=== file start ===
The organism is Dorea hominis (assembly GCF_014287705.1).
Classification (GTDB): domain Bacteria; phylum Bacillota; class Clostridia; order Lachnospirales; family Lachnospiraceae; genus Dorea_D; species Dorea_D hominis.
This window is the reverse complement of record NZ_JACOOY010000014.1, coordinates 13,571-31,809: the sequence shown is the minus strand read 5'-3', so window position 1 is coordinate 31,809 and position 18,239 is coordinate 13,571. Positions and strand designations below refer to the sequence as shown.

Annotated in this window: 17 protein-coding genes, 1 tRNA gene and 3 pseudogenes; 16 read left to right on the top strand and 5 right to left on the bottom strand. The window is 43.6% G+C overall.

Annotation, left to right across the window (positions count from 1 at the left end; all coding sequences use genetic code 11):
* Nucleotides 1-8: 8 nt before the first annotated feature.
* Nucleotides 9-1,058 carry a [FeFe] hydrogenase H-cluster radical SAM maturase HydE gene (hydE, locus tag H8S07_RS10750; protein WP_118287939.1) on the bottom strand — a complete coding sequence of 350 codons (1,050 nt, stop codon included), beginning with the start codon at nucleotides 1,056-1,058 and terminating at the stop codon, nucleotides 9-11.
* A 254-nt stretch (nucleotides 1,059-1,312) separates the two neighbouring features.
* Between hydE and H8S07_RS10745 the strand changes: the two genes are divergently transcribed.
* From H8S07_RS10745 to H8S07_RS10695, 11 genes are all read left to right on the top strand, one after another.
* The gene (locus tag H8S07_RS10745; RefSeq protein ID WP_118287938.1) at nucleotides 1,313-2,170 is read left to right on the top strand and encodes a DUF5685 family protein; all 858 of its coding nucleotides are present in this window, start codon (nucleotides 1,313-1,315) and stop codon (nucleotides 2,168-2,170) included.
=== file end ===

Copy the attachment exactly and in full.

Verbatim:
The organism is Dorea hominis (assembly GCF_014287705.1).
Classification (GTDB): domain Bacteria; phylum Bacillota; class Clostridia; order Lachnospirales; family Lachnospiraceae; genus Dorea_D; species Dorea_D hominis.
This window is the reverse complement of record NZ_JACOOY010000014.1, coordinates 13,571-31,809: the sequence shown is the minus strand read 5'-3', so window position 1 is coordinate 31,809 and position 18,239 is coordinate 13,571. Positions and strand designations below refer to the sequence as shown.

Annotated in this window: 17 protein-coding genes, 1 tRNA gene and 3 pseudogenes; 16 read left to right on the top strand and 5 right to left on the bottom strand. The window is 43.6% G+C overall.

Annotation, left to right across the window (positions count from 1 at the left end; all coding sequences use genetic code 11):
* Nucleotides 1-8: 8 nt before the first annotated feature.
* Nucleotides 9-1,058 carry a [FeFe] hydrogenase H-cluster radical SAM maturase HydE gene (hydE, locus tag H8S07_RS10750; protein WP_118287939.1) on the bottom strand — a complete coding sequence of 350 codons (1,050 nt, stop codon included), beginning with the start codon at nucleotides 1,056-1,058 and terminating at the stop codon, nucleotides 9-11.
* A 254-nt stretch (nucleotides 1,059-1,312) separates the two neighbouring features.
* Between hydE and H8S07_RS10745 the strand changes: the two genes are divergently transcribed.
* From H8S07_RS10745 to H8S07_RS10695, 11 genes are all read left to right on the top strand, one after another.
* The gene (locus tag H8S07_RS10745; RefSeq protein ID WP_118287938.1) at nucleotides 1,313-2,170 is read left to right on the top strand and encodes a DUF5685 family protein; all 858 of its coding nucleotides are present in this window, start codon (nucleotides 1,313-1,315) and stop codon (nucleotides 2,168-2,170) included.